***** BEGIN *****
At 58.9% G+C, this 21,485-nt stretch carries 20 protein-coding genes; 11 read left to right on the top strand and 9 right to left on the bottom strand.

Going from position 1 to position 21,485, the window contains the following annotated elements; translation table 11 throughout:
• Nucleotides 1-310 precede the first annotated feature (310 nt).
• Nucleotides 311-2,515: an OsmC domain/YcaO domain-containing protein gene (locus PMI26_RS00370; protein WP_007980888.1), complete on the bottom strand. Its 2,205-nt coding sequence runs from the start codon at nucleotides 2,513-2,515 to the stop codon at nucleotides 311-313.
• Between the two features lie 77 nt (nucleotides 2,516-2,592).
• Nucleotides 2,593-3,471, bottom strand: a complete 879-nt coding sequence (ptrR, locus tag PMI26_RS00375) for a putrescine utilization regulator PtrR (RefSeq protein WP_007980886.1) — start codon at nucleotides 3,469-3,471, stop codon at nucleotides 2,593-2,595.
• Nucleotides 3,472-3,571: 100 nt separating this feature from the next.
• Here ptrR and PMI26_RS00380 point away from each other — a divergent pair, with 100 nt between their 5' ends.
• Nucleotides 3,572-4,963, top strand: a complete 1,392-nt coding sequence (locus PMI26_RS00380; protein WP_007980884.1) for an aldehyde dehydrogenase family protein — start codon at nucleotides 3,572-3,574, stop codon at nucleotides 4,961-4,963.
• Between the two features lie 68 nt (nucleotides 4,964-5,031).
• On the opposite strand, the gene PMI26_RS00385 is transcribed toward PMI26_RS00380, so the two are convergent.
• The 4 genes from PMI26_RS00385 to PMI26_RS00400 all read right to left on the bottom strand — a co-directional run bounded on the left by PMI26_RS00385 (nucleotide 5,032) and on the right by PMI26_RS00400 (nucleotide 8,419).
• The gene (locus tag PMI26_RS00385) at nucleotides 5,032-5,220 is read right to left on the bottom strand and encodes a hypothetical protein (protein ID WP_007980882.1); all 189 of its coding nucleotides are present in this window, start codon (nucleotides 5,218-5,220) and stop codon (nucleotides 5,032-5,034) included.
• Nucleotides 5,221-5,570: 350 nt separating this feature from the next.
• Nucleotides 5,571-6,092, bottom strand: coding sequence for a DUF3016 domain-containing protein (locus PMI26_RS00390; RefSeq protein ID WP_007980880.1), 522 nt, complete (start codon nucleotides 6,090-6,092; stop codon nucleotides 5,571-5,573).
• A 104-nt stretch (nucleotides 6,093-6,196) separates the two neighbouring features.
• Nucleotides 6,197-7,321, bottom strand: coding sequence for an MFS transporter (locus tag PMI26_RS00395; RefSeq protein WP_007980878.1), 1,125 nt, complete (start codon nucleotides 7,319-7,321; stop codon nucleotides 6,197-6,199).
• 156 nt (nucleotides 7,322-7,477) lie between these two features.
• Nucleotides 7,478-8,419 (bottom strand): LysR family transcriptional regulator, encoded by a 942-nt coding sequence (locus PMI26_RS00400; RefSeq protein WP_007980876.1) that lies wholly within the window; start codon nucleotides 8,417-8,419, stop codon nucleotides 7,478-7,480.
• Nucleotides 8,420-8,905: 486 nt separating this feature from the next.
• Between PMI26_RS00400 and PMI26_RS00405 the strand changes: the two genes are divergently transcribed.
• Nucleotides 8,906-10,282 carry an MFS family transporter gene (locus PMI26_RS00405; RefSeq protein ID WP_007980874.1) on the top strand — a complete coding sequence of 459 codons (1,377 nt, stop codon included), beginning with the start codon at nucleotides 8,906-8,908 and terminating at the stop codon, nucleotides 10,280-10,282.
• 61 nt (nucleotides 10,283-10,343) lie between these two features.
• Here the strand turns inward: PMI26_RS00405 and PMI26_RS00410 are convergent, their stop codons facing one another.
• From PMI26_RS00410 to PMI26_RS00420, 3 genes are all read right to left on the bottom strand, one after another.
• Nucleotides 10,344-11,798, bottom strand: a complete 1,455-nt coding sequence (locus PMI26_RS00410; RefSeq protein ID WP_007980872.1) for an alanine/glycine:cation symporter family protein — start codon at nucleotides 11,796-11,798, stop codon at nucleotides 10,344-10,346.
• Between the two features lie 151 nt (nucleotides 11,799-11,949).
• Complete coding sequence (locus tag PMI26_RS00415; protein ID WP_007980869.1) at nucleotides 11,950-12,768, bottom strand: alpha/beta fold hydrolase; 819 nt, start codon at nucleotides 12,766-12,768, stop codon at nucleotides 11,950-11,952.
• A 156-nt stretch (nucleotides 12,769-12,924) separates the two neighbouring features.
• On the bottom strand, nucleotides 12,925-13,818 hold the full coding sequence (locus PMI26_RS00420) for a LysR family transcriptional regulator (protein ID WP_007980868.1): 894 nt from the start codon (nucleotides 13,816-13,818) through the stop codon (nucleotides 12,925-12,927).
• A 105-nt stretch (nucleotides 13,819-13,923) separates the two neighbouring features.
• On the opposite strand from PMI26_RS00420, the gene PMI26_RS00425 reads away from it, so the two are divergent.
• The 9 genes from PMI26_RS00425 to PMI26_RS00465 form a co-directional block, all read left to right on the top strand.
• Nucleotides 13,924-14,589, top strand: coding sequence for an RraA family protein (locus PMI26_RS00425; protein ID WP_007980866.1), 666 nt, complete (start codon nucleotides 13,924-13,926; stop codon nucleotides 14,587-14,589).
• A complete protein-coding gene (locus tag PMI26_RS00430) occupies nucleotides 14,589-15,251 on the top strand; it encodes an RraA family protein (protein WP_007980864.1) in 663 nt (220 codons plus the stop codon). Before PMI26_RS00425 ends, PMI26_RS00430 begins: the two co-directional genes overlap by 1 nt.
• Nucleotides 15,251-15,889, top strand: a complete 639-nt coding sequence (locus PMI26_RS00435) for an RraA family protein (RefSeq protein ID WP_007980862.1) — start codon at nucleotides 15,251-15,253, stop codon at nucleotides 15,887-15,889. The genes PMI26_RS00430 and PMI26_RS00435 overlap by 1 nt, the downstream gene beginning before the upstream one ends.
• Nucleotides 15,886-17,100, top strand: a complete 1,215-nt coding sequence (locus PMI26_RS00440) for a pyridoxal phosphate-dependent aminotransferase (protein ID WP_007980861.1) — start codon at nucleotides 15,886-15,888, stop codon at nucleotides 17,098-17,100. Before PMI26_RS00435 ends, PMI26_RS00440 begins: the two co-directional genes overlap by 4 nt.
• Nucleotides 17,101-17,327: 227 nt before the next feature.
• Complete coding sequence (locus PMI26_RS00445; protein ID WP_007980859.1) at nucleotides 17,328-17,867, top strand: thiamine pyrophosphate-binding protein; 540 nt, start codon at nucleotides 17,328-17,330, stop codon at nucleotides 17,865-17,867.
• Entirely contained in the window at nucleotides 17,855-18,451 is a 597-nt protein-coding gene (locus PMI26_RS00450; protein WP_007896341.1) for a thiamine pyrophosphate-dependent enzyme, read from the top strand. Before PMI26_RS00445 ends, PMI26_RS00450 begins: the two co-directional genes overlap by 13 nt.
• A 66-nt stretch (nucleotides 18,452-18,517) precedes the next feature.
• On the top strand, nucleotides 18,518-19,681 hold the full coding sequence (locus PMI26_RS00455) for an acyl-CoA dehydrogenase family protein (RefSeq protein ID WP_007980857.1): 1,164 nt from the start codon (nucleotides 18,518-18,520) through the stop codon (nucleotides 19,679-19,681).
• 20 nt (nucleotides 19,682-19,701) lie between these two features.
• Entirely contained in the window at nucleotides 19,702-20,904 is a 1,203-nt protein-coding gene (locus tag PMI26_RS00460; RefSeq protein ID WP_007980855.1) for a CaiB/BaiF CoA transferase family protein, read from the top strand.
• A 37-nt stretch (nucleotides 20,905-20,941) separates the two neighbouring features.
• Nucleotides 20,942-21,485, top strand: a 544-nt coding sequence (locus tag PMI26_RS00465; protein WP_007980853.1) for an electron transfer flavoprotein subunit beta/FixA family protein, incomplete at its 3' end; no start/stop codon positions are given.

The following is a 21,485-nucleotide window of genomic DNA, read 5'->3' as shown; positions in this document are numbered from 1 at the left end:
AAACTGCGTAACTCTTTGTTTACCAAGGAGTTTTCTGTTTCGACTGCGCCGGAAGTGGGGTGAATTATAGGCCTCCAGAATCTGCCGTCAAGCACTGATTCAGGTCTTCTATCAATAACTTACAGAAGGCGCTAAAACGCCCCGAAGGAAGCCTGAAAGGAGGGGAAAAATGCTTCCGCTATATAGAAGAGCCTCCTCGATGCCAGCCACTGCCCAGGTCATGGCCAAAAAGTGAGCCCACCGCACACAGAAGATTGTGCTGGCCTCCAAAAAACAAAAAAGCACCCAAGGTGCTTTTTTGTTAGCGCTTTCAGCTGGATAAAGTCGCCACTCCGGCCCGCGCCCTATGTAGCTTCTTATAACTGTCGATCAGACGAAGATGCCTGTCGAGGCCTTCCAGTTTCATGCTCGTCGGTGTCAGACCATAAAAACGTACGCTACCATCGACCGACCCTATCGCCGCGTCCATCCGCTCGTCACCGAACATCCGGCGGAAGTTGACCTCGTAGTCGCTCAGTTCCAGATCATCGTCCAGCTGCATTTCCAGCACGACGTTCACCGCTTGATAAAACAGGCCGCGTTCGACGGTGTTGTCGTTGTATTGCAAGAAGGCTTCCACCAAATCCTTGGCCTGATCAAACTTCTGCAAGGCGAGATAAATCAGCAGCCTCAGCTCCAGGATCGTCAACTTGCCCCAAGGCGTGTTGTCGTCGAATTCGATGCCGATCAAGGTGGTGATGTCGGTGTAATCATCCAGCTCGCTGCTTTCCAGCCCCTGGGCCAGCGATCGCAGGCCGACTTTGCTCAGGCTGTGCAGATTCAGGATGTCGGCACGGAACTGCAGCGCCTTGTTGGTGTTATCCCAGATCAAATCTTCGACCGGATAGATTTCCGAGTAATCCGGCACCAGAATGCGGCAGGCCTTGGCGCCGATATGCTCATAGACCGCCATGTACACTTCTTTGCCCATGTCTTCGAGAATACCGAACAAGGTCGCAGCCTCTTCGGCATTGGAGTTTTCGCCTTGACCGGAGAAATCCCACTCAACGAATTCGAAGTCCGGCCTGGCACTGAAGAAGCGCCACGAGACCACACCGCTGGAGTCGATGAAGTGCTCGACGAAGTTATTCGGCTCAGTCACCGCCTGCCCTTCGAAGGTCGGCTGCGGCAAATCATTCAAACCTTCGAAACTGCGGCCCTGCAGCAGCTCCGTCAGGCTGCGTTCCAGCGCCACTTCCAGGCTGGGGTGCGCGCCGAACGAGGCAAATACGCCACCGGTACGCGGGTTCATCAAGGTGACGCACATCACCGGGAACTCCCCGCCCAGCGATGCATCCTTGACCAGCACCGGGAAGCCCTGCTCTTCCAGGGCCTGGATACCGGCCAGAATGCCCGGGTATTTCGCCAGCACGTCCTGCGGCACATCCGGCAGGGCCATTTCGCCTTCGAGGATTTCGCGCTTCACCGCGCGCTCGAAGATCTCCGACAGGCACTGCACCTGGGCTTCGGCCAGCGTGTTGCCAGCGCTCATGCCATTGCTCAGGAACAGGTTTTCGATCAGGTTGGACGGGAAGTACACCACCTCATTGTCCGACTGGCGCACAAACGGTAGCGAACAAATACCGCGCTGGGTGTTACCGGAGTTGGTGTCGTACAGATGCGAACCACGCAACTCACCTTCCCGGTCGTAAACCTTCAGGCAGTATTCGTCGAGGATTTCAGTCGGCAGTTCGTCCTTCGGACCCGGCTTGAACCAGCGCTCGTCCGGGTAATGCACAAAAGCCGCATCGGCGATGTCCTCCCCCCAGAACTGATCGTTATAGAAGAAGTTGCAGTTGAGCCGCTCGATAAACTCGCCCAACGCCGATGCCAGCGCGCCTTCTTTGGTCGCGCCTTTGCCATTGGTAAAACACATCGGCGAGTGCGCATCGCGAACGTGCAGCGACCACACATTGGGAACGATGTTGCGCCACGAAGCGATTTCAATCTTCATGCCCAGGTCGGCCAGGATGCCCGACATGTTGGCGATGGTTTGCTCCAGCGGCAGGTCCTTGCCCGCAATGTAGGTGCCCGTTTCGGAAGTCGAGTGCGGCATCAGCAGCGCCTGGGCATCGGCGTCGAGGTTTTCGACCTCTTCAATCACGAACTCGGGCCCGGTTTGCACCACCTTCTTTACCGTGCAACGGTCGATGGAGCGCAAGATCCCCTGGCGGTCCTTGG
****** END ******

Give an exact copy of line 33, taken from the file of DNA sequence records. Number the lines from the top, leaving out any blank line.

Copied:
• The 9 genes from PMI26_RS00425 to PMI26_RS00465 form a co-directional block, all read left to right on the top strand.